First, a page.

Artist: The Pop Group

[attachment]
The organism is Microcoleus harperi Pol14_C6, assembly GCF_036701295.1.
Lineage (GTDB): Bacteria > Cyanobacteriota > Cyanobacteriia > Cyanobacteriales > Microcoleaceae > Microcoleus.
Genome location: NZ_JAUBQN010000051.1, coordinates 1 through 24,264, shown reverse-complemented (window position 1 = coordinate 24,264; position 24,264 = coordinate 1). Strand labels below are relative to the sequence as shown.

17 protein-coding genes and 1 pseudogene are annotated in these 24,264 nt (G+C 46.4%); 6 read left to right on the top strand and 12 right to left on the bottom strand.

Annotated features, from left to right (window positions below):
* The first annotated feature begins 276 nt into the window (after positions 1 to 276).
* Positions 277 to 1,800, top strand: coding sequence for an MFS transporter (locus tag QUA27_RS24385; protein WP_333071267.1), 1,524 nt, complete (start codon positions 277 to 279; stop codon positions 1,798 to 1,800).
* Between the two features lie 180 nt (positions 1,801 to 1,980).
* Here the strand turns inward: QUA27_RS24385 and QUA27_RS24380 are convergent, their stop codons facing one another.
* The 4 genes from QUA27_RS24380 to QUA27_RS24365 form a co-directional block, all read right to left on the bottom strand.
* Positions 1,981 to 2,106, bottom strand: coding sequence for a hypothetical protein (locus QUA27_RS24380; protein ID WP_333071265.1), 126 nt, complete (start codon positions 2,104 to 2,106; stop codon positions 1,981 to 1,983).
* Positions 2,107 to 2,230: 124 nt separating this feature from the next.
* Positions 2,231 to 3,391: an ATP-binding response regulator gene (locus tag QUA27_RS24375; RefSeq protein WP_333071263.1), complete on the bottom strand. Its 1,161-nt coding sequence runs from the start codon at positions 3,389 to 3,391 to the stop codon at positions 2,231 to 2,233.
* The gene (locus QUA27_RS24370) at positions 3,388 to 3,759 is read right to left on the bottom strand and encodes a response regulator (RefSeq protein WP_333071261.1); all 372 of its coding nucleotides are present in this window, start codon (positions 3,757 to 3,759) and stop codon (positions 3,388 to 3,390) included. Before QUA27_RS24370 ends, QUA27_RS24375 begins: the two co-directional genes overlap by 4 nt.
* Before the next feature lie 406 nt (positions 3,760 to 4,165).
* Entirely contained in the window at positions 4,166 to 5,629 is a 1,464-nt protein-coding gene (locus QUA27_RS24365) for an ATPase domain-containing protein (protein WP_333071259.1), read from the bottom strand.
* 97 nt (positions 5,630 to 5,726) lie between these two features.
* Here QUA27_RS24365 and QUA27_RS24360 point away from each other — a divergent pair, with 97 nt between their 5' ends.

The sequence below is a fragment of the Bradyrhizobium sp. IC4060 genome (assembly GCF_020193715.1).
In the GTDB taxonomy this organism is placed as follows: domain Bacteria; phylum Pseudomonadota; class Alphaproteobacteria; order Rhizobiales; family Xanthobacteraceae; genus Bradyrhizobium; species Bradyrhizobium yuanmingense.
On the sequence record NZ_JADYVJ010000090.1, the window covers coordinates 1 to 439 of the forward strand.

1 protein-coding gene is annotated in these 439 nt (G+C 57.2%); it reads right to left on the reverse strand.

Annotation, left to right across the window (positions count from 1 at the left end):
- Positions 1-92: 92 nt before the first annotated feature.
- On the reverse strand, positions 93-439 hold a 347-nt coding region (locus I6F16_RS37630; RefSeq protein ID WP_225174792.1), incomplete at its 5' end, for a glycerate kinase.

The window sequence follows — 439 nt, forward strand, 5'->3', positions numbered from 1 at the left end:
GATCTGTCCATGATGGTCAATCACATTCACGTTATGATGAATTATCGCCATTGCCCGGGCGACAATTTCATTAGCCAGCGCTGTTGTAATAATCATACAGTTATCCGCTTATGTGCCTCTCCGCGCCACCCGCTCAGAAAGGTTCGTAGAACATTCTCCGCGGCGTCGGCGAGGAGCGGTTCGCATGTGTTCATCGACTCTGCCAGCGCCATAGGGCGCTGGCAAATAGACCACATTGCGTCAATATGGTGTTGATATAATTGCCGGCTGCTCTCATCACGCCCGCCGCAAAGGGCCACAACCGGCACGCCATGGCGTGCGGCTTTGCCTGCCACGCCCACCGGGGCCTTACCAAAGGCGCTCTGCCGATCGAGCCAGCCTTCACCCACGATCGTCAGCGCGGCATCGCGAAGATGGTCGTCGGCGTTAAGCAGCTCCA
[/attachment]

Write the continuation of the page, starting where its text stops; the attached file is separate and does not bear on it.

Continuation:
Irony within music is often one of the most difficult tasks to accomplish without becoming cliche. Whether it is within the music, a bands' appearance or attitude, or perhaps in the most difficult case, the band name, being clever almost always ends up coming off as plain stupid. However, in what must be seen as a moment of wonderfully ironic genius, one U.K. art-rock, post-punk group took on the perfect name, calling themselves simply, The Pop Group. Unquestionably taking a page from the sound exploration of Suicide, The Pop Group are far darker and more aggressive. There are many moments throughout their handful of LP's and EP's that the music is outright frightening, and yet these moods are often the key to what makes their songs so amazing. However, buried within these gloomy, often times chaotic sounds are clear elements of pop music, though they are often so warped that they are overlooked. Though only around for just over two years, the music of The Pop Group has influenced everyone from Nick Cave to Marilyn Manson to Rage Against The Machine, and nearly every band that has ever attempted to be loud, dark, or "artsy." As is in the case with many bands, the 1978 debut from The Pop Group, Y, stands as their finest musical moment, and it is easily one of the most stunningly amazing musical moments in history.